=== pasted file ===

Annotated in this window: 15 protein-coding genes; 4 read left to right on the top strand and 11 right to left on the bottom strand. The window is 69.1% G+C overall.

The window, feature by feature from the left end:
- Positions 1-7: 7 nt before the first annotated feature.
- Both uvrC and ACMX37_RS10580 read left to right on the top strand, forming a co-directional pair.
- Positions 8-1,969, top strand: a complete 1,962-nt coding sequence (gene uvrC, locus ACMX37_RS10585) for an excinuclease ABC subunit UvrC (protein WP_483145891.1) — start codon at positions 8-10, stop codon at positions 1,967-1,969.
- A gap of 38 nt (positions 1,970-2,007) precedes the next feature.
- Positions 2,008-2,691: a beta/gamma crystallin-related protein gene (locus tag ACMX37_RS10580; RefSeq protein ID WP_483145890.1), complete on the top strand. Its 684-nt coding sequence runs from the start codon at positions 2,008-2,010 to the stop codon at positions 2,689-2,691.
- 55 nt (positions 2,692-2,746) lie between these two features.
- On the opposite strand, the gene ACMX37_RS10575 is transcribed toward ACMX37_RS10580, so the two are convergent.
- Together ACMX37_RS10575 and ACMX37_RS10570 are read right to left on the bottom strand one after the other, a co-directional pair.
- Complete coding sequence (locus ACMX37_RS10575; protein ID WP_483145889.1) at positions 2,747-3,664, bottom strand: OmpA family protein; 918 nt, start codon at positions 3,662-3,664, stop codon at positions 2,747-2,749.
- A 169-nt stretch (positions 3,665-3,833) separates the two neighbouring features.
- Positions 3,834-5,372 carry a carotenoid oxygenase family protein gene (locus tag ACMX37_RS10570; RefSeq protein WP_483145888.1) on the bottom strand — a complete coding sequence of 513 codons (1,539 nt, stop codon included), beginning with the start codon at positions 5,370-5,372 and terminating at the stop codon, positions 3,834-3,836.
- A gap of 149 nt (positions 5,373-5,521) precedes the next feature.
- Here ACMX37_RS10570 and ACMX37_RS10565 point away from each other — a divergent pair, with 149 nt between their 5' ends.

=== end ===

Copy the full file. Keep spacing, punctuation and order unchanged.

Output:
Annotated in this window: 15 protein-coding genes; 4 read left to right on the top strand and 11 right to left on the bottom strand. The window is 69.1% G+C overall.

The window, feature by feature from the left end:
- Positions 1-7: 7 nt before the first annotated feature.
- Both uvrC and ACMX37_RS10580 read left to right on the top strand, forming a co-directional pair.
- Positions 8-1,969, top strand: a complete 1,962-nt coding sequence (gene uvrC, locus ACMX37_RS10585) for an excinuclease ABC subunit UvrC (protein WP_483145891.1) — start codon at positions 8-10, stop codon at positions 1,967-1,969.
- A gap of 38 nt (positions 1,970-2,007) precedes the next feature.
- Positions 2,008-2,691: a beta/gamma crystallin-related protein gene (locus tag ACMX37_RS10580; RefSeq protein ID WP_483145890.1), complete on the top strand. Its 684-nt coding sequence runs from the start codon at positions 2,008-2,010 to the stop codon at positions 2,689-2,691.
- 55 nt (positions 2,692-2,746) lie between these two features.
- On the opposite strand, the gene ACMX37_RS10575 is transcribed toward ACMX37_RS10580, so the two are convergent.
- Together ACMX37_RS10575 and ACMX37_RS10570 are read right to left on the bottom strand one after the other, a co-directional pair.
- Complete coding sequence (locus ACMX37_RS10575; protein ID WP_483145889.1) at positions 2,747-3,664, bottom strand: OmpA family protein; 918 nt, start codon at positions 3,662-3,664, stop codon at positions 2,747-2,749.
- A 169-nt stretch (positions 3,665-3,833) separates the two neighbouring features.
- Positions 3,834-5,372 carry a carotenoid oxygenase family protein gene (locus tag ACMX37_RS10570; RefSeq protein WP_483145888.1) on the bottom strand — a complete coding sequence of 513 codons (1,539 nt, stop codon included), beginning with the start codon at positions 5,370-5,372 and terminating at the stop codon, positions 3,834-3,836.
- A gap of 149 nt (positions 5,373-5,521) precedes the next feature.
- Here ACMX37_RS10570 and ACMX37_RS10565 point away from each other — a divergent pair, with 149 nt between their 5' ends.